Investigators arrested three people linked to the suspect in the failed Times Square bombing during raids on Thursday in suburbs of New York, Boston and Philadelphia, but officials said there was no new threat.
The three arrested may have provided money to the accused bomber Faisal Shahzad, U.S. Attorney General Eric Holder said.
The Boston-area searches occurred at a house in Watertown, where two people were known to have been taken into custody, and at a gasoline station in affluent Brookline.
Federal agents could be seen carrying boxes, envelopes and a crowbar out of the multifamily building in Watertown, a working-class town with a large Middle-Eastern community.
Massachusetts authorities said the people had been under surveillance for some time but did not specify how long.
“These are people who are connected to Mr. Shahzad, we’re still trying to determine exactly what the nature of that connection was,” Holder told reporters in Washington.
“There’s at least a basis to believe that one of the things that they did was provide him with funds,” he said, calling the arrests a significant step.
He said investigators were looking into whether those arrested knew what the money would be used for. “That’s one of the things we’re going to be trying to determine,” he said.
A law enforcement source said the two people arrested near Boston were Pakistani.
The third arrest occurred in South Portland, Maine, according to local media.
Portland, Maine, was the site where two accused Sept. 11 attackers, one of them suspected mastermind Mohammed Atta, left to fly to Boston, where they hijacked one of the jetliners that crashed into the World Trade Center.
The U.S. Attorney’s Office in New York and the U.S. Immigration and Customs Enforcement (ICE) in Washington said earlier that the three people were taken into custody for alleged immigration-related violations.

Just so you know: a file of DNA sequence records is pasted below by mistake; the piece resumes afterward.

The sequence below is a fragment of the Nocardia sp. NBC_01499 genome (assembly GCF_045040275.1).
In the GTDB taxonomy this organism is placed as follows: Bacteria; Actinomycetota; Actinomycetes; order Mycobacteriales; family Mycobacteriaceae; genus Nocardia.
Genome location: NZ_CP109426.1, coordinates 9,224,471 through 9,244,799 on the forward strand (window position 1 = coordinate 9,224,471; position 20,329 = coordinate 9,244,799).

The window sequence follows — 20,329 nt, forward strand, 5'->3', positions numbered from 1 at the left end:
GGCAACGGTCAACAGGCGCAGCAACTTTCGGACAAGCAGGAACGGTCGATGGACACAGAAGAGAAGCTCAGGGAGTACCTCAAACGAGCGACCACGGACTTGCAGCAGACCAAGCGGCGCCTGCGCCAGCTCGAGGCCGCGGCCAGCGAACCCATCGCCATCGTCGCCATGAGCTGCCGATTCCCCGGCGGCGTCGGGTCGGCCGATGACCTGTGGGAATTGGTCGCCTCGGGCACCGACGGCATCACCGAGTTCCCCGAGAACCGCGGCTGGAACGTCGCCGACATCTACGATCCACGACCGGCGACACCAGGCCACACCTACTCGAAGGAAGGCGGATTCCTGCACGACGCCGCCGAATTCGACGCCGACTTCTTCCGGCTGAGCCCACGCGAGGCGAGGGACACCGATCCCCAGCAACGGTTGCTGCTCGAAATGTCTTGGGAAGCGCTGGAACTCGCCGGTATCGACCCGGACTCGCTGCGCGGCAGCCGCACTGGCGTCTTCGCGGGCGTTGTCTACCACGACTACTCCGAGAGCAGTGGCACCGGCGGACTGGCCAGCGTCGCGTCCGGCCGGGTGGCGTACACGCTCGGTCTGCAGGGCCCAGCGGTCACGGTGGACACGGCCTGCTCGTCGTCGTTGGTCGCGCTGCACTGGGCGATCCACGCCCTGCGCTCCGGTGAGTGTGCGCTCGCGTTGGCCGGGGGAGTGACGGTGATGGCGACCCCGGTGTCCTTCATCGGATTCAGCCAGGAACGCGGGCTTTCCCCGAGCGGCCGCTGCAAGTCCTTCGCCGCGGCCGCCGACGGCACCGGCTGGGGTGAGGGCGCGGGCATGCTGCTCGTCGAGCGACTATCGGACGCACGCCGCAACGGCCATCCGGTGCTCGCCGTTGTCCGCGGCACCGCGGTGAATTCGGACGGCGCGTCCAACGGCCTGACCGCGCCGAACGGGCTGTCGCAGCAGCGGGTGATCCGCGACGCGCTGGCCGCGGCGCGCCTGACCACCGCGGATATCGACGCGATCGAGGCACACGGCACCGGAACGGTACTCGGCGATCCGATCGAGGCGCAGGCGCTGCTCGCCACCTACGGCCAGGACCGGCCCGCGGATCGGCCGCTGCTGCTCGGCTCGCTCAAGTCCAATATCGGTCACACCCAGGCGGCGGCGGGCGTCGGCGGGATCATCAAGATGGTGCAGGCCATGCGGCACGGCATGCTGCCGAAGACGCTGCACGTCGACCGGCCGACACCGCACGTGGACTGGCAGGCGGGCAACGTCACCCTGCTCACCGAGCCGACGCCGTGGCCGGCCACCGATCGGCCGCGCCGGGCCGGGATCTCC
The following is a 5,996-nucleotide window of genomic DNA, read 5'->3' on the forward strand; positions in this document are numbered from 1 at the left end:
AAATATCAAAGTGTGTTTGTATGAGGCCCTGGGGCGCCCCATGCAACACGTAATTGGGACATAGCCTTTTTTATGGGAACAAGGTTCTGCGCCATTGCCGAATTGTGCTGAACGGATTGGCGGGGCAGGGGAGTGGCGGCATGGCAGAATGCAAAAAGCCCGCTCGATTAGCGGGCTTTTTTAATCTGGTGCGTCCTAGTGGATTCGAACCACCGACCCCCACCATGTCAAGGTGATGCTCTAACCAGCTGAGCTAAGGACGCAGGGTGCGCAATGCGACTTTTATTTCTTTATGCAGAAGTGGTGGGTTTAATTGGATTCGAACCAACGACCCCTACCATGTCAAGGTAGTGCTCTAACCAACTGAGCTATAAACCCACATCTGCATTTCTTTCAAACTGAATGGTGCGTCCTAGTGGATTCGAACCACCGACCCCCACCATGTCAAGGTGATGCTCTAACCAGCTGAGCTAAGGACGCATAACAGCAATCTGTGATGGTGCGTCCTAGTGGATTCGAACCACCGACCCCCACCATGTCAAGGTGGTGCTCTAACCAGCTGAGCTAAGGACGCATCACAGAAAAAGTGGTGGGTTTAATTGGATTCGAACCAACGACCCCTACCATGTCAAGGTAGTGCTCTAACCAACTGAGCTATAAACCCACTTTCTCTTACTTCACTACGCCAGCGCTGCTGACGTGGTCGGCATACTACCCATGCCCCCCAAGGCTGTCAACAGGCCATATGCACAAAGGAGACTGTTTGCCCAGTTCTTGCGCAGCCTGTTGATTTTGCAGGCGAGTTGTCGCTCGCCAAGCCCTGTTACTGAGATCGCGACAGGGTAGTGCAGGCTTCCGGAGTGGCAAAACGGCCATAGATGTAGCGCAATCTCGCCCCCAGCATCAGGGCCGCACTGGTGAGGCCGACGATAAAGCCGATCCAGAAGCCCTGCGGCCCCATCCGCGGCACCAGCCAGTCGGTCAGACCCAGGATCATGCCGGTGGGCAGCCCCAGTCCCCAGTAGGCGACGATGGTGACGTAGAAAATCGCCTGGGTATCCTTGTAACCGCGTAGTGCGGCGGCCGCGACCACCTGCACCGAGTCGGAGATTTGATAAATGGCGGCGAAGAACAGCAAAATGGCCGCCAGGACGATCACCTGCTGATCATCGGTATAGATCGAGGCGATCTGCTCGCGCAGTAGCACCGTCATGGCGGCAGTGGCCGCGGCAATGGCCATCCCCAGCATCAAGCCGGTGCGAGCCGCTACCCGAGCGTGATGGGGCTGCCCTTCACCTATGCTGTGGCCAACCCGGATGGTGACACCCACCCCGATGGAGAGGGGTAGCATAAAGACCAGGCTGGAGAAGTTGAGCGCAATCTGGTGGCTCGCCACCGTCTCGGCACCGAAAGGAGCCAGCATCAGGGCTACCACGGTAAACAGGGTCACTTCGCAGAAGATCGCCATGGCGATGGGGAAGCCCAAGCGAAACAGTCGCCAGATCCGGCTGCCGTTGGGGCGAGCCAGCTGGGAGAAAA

The New York searches occurred in the towns of Shirley and Centereach on suburban Long Island, while the searches in New Jersey took place in Cherry Hill and in Camden, not far from Philadelphia. The FBI said there were no arrests in New York or New Jersey.
NO KNOWN THREAT
Also on Thursday, President Barack Obama visited New York Police Department headquarters to thank officers involved in the Times Square case.
The searches follow the arrest of Pakistani-American Faisal Shahzad, who was detained aboard a Dubai-bound jetliner two days after the car containing a crude bomb was found parked on May 1 in Times Square.
He has been charged with attempting to use a weapon of mass destruction and trying to kill and maim people.
Shahzad has admitted to the failed plot and to receiving bomb-making training in a Taliban and al Qaeda stronghold in Pakistan, prosecutors said, but he claims to have acted alone.
Holder said the searches were “the product of evidence that has been gathered in the investigation since the attempted Times Square bombing and do not relate to any known immediate threat to the public or active plot against the United States.”
The Pakistani Taliban claimed responsibility for the failed bombing attempt. If proven, it would be the group’s first act in the United States.
“We now believe that the Pakistan Taliban was responsible for the attempted attack,” Holder said.
Investigators are also looking at possible links to the Kashmiri Islamist group.
In Washington, U.S. Secretary of State Hillary Clinton said that despite its recent improved efforts, Pakistan must do more to fight against extremists on its soil.
“We think that there is more that has to be done and we do fear the consequences of a successful attack that can be traced back to Pakistan because we value a more comprehensive relationship,” she said at the U.S. Institute of Peace.
The Al Jazeera news agency, citing a tape provided by Taliban Pakistan, reported a statement from Taliban spokesman Azam Tariq as saying: “God willing, one of those days, a car like this will explode in America.
“And America will not be the only target but also all the countries which are allied with it. America and all its allies will burn,” the statement said.
(Additional reporting by Jeremy Pelofsky and Sue Pleming in Washington, Ros Krasny in Boston and Ross Colvin, Daniel Trotta, Michelle Nichols and Christine Kearney in New York; Editing by Philip Barbara)